Because there is one end. It is the end. Not an end, of which, in the context, there might be many (unless it's a choose your own adventure book). It's not simply, End. Unless it is, but probably would be done in French for a flourish, fin. But the common usage is "The End."
Why write anything at all ("End" or "The End") at the end of a film? It's basically a tradition for storytelling, so it makes sense at the end of a film that tells a story. IOW, it's not just about films -- open any fairy tale: "Once upon a time..." "The end."
If you were talking about a pencil there would be two ends, a blunt end and a sharp end. Thus it would be ambiguous to refer to 'the end' of a pencil. But as there is ultimately only one 'end' of a film, I suppose we use 'the end', so that no one is mistaken into thinking that just a subsidiary 'end' has been reached and hence think there is more to come. ...
The article is there simply because it is the end of the movie. The rest is convention, plain and simple. In signs, headlines, labels, telegraphic style etc., articles can be dropped alright, so there is no reason for it not to be a simple "End" other than tradition. Note how French does say simply "Fin" and everyone is okay with it. It could just as well ...
I don't see a good reason to use the definite article if there is no prior reference (at least tangential) to these customers, and you do not mention any.
In regards to the use of the word "the" before customers': The word customer I think is kind of an exception to the normal rules. While your thoughts to not use the word "the" before "customers'" would be correct if you were to replace the word "customer" with another word like "college", people will commonly use "the customer" or "the customers" to refer ...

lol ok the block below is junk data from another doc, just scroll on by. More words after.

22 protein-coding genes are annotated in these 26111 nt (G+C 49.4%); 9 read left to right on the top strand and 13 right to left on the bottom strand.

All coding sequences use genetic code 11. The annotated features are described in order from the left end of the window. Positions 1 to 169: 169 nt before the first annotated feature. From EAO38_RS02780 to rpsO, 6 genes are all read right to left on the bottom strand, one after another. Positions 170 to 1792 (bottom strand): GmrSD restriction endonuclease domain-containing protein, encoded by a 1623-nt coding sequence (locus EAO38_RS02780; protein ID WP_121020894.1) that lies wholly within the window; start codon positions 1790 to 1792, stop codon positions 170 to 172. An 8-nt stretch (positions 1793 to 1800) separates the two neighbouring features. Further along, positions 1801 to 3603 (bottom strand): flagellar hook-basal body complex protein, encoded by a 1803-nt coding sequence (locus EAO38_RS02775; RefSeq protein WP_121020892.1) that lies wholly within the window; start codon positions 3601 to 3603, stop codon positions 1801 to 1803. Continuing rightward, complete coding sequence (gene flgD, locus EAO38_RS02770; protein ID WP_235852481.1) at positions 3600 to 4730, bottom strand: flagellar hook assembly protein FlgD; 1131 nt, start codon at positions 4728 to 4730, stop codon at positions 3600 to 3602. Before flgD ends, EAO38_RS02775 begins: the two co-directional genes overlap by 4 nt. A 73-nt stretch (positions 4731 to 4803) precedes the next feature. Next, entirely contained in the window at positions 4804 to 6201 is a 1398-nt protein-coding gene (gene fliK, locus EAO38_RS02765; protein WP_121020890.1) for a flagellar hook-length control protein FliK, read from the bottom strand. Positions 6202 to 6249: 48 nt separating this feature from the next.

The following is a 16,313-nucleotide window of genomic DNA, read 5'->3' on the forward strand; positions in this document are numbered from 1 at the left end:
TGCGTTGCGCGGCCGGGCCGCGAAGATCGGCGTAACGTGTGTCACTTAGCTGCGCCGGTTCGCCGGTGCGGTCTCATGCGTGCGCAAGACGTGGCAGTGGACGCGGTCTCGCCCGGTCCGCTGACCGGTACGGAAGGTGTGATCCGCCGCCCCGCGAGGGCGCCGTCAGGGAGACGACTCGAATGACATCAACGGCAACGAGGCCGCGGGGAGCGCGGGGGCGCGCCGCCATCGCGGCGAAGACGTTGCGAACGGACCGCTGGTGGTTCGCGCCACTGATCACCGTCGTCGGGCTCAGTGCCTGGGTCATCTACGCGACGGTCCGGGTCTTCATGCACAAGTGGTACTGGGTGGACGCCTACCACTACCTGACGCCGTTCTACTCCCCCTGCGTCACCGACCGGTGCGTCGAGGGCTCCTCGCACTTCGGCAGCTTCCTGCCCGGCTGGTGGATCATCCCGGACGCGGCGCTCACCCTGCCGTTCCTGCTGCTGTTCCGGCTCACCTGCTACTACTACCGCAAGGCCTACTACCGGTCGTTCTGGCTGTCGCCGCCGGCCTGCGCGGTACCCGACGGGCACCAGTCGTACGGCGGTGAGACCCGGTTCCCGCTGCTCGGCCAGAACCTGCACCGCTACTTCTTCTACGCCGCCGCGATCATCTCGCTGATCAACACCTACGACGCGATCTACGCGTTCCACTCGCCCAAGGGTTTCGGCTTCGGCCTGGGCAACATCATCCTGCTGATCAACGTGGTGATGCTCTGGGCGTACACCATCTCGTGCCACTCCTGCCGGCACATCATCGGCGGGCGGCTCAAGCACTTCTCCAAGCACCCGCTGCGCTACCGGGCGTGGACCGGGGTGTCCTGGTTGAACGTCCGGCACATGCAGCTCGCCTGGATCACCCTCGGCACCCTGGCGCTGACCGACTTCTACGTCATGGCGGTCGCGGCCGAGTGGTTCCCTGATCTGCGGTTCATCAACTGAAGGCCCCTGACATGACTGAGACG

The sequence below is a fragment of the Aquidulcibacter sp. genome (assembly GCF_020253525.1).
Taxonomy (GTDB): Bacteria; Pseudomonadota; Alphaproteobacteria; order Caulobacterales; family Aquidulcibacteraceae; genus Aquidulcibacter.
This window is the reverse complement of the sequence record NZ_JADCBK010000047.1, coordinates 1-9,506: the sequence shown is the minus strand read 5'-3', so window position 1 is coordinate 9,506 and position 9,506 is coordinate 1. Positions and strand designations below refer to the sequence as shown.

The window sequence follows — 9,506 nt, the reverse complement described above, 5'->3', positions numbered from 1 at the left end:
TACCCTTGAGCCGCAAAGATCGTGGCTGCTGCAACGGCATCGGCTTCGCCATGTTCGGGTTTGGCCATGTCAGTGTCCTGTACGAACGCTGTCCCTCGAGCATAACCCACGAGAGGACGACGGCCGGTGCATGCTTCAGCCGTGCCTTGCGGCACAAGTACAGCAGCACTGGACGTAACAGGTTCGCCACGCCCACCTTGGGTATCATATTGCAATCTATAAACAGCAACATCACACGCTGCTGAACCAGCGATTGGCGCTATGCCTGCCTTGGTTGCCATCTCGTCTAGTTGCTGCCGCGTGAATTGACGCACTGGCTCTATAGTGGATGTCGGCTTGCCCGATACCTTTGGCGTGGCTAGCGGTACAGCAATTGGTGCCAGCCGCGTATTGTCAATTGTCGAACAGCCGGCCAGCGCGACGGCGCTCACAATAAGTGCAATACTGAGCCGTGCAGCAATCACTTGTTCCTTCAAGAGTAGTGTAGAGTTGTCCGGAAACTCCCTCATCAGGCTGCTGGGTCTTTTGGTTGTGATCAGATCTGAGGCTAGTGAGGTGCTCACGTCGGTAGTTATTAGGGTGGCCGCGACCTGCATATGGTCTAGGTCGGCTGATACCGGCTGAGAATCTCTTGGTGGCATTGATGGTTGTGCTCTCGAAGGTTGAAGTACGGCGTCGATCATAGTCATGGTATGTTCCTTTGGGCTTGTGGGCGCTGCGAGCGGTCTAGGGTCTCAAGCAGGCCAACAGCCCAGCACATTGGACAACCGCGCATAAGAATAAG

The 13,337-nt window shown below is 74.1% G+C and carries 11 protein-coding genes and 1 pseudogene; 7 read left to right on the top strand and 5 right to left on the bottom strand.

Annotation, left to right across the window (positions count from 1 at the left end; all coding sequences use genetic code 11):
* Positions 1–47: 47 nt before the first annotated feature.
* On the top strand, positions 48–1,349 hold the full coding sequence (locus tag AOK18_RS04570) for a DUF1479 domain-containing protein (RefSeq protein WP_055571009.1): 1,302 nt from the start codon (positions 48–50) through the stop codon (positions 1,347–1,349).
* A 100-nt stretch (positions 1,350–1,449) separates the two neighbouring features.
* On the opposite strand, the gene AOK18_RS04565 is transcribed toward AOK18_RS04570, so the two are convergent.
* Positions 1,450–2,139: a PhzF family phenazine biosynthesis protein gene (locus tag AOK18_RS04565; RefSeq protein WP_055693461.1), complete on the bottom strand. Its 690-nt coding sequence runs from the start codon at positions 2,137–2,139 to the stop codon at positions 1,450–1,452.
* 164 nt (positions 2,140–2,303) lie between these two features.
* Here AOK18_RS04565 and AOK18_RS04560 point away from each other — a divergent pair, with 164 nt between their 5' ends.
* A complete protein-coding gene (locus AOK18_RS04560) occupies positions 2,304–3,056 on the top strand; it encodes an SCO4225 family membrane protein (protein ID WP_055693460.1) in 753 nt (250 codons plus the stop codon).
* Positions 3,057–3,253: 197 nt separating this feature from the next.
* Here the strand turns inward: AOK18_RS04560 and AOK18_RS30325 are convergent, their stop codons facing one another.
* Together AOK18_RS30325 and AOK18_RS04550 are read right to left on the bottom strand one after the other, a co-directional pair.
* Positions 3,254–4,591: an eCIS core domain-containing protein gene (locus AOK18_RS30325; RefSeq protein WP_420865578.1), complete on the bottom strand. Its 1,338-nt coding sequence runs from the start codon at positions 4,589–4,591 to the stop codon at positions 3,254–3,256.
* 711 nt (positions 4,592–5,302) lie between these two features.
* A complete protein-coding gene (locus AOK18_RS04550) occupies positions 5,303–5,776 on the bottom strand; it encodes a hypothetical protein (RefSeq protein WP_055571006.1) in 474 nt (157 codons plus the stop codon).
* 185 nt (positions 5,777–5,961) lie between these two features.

It's a judgment call, I don't see potential for the meaning to be confused. Unless there is a hypothetical customer already being talked about, opposed to general customer opinion, I would leave "the" out. "...could decrease customer trust in the quality..." would work fine and is decidedly more general.
To me this is a judgement call - you can leave the 'the' in or not. It seems to flow a bit better to break up the two big words around it with the word there, so I would leave it in, and make customer singular.
Exactly the same as with any other word. Indeed, scientific means a word is particularly associated with science, or that it has a sense that is. In terms of syntax and grammar they are the same as any other word. So, in taking just mass as an example: In talking about it as a concept, we use no article: Mass is a property of a physical body that ...
Assignments must be done by all the students Every one of the group of students, who are defined either implicitly or by a previous statement, must do the assignments. As well as being identified by a previous statement, we could go on to define the group; "…by all the students who are doing the advanced course". Assignments must be done by all ...
The first two are grammatical, but the third isn’t. Normally, either of the first two will be suitable, but the choice may depend on the context.